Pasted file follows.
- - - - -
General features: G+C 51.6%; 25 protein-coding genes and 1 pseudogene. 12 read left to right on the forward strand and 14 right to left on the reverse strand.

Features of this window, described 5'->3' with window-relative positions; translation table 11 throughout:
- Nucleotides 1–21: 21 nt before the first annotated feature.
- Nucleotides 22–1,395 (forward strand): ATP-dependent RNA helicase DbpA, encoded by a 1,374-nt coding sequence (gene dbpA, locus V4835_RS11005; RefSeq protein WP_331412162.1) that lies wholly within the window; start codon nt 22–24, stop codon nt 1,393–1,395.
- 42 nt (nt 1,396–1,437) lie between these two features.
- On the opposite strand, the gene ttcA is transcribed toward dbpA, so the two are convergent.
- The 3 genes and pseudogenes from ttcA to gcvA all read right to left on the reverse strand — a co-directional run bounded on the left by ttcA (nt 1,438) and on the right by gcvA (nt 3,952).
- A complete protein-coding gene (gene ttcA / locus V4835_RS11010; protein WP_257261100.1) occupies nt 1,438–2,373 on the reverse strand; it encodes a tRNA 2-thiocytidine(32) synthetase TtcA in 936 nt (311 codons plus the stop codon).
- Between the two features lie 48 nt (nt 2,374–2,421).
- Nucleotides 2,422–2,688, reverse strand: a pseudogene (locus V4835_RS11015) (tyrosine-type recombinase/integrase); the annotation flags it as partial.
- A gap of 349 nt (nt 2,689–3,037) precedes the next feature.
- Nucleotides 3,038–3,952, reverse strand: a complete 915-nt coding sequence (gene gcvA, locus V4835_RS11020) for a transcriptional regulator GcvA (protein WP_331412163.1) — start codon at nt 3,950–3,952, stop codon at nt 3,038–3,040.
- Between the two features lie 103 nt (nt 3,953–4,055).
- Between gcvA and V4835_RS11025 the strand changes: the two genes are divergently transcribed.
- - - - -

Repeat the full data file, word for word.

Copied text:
General features: G+C 51.6%; 25 protein-coding genes and 1 pseudogene. 12 read left to right on the forward strand and 14 right to left on the reverse strand.

Features of this window, described 5'->3' with window-relative positions; translation table 11 throughout:
- Nucleotides 1–21: 21 nt before the first annotated feature.
- Nucleotides 22–1,395 (forward strand): ATP-dependent RNA helicase DbpA, encoded by a 1,374-nt coding sequence (gene dbpA, locus V4835_RS11005; RefSeq protein WP_331412162.1) that lies wholly within the window; start codon nt 22–24, stop codon nt 1,393–1,395.
- 42 nt (nt 1,396–1,437) lie between these two features.
- On the opposite strand, the gene ttcA is transcribed toward dbpA, so the two are convergent.
- The 3 genes and pseudogenes from ttcA to gcvA all read right to left on the reverse strand — a co-directional run bounded on the left by ttcA (nt 1,438) and on the right by gcvA (nt 3,952).
- A complete protein-coding gene (gene ttcA / locus V4835_RS11010; protein WP_257261100.1) occupies nt 1,438–2,373 on the reverse strand; it encodes a tRNA 2-thiocytidine(32) synthetase TtcA in 936 nt (311 codons plus the stop codon).
- Between the two features lie 48 nt (nt 2,374–2,421).
- Nucleotides 2,422–2,688, reverse strand: a pseudogene (locus V4835_RS11015) (tyrosine-type recombinase/integrase); the annotation flags it as partial.
- A gap of 349 nt (nt 2,689–3,037) precedes the next feature.
- Nucleotides 3,038–3,952, reverse strand: a complete 915-nt coding sequence (gene gcvA, locus V4835_RS11020) for a transcriptional regulator GcvA (protein WP_331412163.1) — start codon at nt 3,950–3,952, stop codon at nt 3,038–3,040.
- Between the two features lie 103 nt (nt 3,953–4,055).
- Between gcvA and V4835_RS11025 the strand changes: the two genes are divergently transcribed.